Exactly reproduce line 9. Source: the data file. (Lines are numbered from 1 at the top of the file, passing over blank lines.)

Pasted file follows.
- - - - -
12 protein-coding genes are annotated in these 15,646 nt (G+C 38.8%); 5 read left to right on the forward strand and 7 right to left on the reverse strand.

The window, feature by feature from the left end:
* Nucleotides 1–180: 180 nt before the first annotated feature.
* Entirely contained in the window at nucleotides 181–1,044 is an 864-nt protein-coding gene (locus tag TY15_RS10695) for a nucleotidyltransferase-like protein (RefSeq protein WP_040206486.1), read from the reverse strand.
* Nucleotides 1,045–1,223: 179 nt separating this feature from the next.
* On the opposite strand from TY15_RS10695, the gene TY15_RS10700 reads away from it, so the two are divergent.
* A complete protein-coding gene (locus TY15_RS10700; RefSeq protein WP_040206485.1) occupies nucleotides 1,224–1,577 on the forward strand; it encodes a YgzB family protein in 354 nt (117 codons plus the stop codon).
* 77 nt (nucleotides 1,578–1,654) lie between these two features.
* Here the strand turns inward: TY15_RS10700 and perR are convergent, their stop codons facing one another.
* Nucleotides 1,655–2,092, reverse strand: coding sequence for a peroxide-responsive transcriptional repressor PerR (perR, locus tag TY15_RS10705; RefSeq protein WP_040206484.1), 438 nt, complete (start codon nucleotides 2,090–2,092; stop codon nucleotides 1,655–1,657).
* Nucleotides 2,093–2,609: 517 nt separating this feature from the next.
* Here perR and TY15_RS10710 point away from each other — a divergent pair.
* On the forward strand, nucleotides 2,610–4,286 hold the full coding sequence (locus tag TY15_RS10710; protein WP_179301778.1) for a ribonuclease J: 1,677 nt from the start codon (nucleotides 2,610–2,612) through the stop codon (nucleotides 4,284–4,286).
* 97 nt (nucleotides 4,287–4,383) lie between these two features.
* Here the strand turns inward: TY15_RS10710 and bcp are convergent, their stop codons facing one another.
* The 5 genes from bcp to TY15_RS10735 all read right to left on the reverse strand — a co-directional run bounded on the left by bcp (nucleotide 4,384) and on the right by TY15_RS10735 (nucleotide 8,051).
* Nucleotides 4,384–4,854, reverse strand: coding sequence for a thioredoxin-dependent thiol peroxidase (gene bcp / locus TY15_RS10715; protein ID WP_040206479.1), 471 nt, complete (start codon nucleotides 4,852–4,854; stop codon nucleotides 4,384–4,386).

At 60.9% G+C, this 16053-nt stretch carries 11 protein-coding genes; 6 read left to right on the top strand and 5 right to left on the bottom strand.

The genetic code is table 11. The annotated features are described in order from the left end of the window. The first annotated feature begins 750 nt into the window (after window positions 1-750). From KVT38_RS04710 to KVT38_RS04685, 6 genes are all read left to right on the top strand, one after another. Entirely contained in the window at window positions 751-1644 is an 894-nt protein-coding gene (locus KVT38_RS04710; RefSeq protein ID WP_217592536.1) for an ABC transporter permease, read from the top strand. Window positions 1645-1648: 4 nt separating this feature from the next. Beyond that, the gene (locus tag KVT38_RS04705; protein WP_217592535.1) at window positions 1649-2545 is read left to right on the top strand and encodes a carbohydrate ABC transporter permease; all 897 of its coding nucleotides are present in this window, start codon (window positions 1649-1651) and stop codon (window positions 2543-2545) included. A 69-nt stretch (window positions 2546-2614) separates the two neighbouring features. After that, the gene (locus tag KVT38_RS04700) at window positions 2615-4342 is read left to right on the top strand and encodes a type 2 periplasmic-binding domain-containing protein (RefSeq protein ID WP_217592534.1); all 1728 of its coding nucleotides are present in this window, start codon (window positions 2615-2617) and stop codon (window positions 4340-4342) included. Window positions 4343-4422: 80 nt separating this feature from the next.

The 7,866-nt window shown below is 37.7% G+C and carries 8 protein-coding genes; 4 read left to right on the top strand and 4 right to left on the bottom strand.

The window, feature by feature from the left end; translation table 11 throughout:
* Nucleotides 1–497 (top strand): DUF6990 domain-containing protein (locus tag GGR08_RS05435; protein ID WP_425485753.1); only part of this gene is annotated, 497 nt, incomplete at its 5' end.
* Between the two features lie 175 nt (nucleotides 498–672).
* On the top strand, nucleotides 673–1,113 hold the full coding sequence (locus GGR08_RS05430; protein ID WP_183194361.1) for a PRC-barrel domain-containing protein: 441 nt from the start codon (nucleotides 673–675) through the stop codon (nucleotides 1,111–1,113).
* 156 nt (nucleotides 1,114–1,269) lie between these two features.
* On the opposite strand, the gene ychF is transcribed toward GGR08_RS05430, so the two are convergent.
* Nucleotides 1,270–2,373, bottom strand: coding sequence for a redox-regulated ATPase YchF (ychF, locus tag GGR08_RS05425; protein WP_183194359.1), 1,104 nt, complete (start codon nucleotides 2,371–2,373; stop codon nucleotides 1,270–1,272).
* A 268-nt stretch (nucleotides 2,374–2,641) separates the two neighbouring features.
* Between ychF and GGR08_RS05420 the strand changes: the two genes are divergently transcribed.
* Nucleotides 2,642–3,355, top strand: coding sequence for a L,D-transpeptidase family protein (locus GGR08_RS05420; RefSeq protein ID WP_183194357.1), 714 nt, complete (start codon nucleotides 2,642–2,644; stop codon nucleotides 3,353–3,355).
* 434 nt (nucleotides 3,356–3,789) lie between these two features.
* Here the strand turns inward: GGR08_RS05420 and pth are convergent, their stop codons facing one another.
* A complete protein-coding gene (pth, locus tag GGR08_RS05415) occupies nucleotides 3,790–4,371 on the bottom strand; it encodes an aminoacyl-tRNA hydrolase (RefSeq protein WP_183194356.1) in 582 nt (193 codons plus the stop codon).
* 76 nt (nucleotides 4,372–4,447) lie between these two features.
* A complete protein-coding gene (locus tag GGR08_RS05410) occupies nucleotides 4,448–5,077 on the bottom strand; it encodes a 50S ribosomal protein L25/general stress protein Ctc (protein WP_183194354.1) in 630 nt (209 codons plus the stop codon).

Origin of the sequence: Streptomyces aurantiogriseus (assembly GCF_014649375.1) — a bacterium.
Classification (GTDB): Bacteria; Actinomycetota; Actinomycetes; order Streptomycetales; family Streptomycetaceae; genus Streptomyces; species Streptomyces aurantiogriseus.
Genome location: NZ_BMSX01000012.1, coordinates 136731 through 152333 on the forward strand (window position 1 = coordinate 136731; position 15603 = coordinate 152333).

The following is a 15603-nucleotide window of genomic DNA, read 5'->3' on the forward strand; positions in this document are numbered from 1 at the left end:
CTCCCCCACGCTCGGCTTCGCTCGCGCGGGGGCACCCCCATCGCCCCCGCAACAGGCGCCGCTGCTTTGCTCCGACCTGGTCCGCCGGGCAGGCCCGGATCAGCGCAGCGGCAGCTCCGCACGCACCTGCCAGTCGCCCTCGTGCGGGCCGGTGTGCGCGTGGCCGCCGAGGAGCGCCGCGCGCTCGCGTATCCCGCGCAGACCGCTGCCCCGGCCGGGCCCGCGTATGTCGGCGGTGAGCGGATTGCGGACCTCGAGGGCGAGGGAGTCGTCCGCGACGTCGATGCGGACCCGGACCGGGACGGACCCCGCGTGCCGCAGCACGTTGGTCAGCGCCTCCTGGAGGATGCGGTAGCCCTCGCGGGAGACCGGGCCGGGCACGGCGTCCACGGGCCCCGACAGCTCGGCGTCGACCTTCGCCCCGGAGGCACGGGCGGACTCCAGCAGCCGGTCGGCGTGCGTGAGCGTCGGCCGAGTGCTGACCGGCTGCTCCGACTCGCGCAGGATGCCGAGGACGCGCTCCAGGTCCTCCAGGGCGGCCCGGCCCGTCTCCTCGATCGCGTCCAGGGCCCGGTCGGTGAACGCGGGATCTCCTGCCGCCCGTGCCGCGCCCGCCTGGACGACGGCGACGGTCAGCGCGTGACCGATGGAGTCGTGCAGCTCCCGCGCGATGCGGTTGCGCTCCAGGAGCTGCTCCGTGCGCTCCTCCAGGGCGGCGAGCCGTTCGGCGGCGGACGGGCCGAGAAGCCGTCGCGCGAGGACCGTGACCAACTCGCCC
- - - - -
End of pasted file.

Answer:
* Here the strand turns inward: TY15_RS10700 and perR are convergent, their stop codons facing one another.